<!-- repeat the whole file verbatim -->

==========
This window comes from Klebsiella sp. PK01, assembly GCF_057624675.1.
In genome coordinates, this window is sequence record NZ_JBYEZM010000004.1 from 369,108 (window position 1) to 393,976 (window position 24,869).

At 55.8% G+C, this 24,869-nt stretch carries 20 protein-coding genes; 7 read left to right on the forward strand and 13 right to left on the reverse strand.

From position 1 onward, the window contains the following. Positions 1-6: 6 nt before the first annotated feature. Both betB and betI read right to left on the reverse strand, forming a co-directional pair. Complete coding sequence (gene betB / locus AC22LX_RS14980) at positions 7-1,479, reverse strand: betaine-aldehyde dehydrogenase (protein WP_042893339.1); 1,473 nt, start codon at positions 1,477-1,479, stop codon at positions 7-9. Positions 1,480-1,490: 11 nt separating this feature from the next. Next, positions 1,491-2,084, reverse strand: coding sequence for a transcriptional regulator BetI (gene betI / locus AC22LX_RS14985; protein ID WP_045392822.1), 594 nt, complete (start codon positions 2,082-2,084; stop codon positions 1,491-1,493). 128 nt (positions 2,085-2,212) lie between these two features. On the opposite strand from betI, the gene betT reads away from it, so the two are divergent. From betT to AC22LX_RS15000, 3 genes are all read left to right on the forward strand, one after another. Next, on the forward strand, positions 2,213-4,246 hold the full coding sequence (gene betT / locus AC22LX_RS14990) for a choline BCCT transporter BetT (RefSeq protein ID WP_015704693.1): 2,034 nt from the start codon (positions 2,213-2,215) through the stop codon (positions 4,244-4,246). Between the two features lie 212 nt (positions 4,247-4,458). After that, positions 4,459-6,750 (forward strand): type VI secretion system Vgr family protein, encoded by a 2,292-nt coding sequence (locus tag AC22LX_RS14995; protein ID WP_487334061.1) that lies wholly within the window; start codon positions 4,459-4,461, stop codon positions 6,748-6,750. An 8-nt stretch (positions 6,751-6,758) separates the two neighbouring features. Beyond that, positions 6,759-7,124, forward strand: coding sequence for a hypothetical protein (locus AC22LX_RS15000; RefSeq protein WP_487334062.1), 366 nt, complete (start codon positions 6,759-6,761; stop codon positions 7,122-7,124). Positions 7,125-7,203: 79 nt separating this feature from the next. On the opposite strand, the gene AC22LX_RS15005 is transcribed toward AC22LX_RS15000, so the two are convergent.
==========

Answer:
This window comes from Klebsiella sp. PK01, assembly GCF_057624675.1.
In genome coordinates, this window is sequence record NZ_JBYEZM010000004.1 from 369,108 (window position 1) to 393,976 (window position 24,869).

At 55.8% G+C, this 24,869-nt stretch carries 20 protein-coding genes; 7 read left to right on the forward strand and 13 right to left on the reverse strand.

From position 1 onward, the window contains the following. Positions 1-6: 6 nt before the first annotated feature. Both betB and betI read right to left on the reverse strand, forming a co-directional pair. Complete coding sequence (gene betB / locus AC22LX_RS14980) at positions 7-1,479, reverse strand: betaine-aldehyde dehydrogenase (protein WP_042893339.1); 1,473 nt, start codon at positions 1,477-1,479, stop codon at positions 7-9. Positions 1,480-1,490: 11 nt separating this feature from the next. Next, positions 1,491-2,084, reverse strand: coding sequence for a transcriptional regulator BetI (gene betI / locus AC22LX_RS14985; protein ID WP_045392822.1), 594 nt, complete (start codon positions 2,082-2,084; stop codon positions 1,491-1,493). 128 nt (positions 2,085-2,212) lie between these two features. On the opposite strand from betI, the gene betT reads away from it, so the two are divergent. From betT to AC22LX_RS15000, 3 genes are all read left to right on the forward strand, one after another. Next, on the forward strand, positions 2,213-4,246 hold the full coding sequence (gene betT / locus AC22LX_RS14990) for a choline BCCT transporter BetT (RefSeq protein ID WP_015704693.1): 2,034 nt from the start codon (positions 2,213-2,215) through the stop codon (positions 4,244-4,246). Between the two features lie 212 nt (positions 4,247-4,458). After that, positions 4,459-6,750 (forward strand): type VI secretion system Vgr family protein, encoded by a 2,292-nt coding sequence (locus tag AC22LX_RS14995; protein ID WP_487334061.1) that lies wholly within the window; start codon positions 4,459-4,461, stop codon positions 6,748-6,750. An 8-nt stretch (positions 6,751-6,758) separates the two neighbouring features. Beyond that, positions 6,759-7,124, forward strand: coding sequence for a hypothetical protein (locus AC22LX_RS15000; RefSeq protein WP_487334062.1), 366 nt, complete (start codon positions 6,759-6,761; stop codon positions 7,122-7,124). Positions 7,125-7,203: 79 nt separating this feature from the next. On the opposite strand, the gene AC22LX_RS15005 is transcribed toward AC22LX_RS15000, so the two are convergent.